In-water fallen trees are invertebrate biodiversity hotspots:
◦ Insects use this wood for cover and feeding.
◦ Some insects and other inverts eat saturated wood tissue, funneling woody biomass into the food chain.
◦ Wet deadwood provides invert egg-laying sites.
◦ Woody debris intercepts drifting egg masses and drifting inverts, providing attachment sites and refuge.
◦ New invert colonies form on downed lake-wood.
◦ In turn, inverts are eaten by tons of other animals.
56 invert species are closely associated with aquatic woody debris in Washington State and Oregon and another 129 species are discretionary users (Dudley and Anderson 1982).
Woody debris also:
◦ Provides refuge for other creatures including birds, fish, amphibians and etc. during both juvenile and adult stages.
◦ Provides growth substrates for plants, lichen, fungi etc.
In-water wood quantities are dramatically lower than previous levels and will take a relatively long time to recover:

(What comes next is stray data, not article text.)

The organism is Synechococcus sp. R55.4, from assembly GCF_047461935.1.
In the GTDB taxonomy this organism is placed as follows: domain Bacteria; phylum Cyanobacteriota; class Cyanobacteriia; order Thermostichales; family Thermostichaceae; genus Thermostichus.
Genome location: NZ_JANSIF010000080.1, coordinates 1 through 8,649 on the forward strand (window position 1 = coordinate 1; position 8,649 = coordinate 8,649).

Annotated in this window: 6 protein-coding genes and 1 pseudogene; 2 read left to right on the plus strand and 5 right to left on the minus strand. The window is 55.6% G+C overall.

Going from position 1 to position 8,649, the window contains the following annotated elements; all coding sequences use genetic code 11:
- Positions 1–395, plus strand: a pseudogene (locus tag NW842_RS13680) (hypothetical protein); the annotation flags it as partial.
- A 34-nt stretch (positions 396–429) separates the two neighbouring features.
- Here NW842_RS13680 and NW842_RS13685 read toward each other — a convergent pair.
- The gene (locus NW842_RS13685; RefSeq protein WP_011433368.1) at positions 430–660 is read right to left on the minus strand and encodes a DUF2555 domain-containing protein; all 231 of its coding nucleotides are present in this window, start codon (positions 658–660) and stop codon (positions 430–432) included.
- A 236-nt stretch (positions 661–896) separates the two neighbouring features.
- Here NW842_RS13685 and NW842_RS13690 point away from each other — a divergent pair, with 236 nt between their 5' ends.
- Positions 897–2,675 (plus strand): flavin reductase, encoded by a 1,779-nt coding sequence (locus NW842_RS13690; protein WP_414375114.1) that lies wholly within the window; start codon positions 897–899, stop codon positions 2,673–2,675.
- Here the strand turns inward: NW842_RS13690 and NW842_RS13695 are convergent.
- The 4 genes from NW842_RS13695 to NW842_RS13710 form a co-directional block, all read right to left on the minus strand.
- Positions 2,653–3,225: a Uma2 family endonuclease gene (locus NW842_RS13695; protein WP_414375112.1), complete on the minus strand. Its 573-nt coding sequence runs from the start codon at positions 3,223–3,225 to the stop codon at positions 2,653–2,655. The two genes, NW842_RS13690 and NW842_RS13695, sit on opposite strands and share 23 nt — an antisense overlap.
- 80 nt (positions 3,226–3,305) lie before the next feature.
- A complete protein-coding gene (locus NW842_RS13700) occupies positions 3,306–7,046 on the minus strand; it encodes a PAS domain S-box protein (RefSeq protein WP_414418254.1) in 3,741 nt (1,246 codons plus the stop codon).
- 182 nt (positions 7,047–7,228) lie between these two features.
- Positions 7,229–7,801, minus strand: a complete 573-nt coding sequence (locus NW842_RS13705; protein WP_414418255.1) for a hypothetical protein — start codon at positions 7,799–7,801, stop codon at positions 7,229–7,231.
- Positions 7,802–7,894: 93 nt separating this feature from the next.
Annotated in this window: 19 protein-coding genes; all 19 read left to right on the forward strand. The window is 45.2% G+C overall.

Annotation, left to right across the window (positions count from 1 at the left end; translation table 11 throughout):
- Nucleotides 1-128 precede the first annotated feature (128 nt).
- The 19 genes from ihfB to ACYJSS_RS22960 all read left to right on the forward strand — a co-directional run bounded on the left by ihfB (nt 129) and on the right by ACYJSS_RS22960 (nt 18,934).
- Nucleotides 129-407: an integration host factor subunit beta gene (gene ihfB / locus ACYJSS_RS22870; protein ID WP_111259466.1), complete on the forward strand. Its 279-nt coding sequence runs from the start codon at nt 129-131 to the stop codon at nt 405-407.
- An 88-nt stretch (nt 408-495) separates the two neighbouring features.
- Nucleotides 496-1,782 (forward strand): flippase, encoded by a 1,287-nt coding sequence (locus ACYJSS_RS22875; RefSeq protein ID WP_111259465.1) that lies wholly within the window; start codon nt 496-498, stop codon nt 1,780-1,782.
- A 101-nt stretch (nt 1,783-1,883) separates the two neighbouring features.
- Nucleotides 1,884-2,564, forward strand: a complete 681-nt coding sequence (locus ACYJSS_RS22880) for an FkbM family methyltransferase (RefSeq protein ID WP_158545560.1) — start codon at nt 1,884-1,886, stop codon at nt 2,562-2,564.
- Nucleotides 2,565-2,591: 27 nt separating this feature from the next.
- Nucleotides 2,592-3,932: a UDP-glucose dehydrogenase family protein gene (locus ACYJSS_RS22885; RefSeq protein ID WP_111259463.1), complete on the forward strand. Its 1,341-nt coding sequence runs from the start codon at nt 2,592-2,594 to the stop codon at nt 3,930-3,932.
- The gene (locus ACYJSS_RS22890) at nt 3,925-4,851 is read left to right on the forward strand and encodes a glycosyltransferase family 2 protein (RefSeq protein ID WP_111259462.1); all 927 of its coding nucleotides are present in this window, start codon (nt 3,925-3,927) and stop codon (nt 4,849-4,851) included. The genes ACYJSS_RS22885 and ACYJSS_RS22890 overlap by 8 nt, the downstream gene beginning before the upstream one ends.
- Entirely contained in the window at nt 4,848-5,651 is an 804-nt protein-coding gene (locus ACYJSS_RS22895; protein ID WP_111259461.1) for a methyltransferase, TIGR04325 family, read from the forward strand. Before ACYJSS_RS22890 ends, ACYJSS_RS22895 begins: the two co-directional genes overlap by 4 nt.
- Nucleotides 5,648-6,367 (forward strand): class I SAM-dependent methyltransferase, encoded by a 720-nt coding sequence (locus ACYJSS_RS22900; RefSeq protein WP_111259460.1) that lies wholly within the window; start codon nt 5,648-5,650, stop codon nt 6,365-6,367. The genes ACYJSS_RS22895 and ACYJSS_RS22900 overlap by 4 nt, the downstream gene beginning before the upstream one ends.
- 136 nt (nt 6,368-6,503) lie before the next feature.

◦ Riparian and buffer tree numbers are much lower than before, limiting stock for new wood deposition.
◦ Logging and other capitalist landscape practices have occurred over a greater geographical extent than urbanization, impacting more of the total landscape.
◦ Tree production is slow in comparison to herbaceous veg or shrub growth, although small woody debris also provides eco-benefits.
◦ With "restoration", recovery would take longer than other beneficial wet habitat components such as overhanging vegetation, thick root mats or dense macrophyte beds; particularly when viewed at a regional scale.
◦ Moving and installing large wood is often expensive in comparison to planting and such.
In summary, whenever possible, leave shorewood in place and allow new wood to be "naturally" recruited🙂
It's a huge benefit for biodiversity.
Lakeshore woody debris joins the waters' edge in at least four ways:
◦ Shifting/unstable shoreline banks.
◦ Delivered by upstream rivers and positioned by a combination of lake currents and lake fetch.
◦ Less dramatic death and decay of shoreline trees.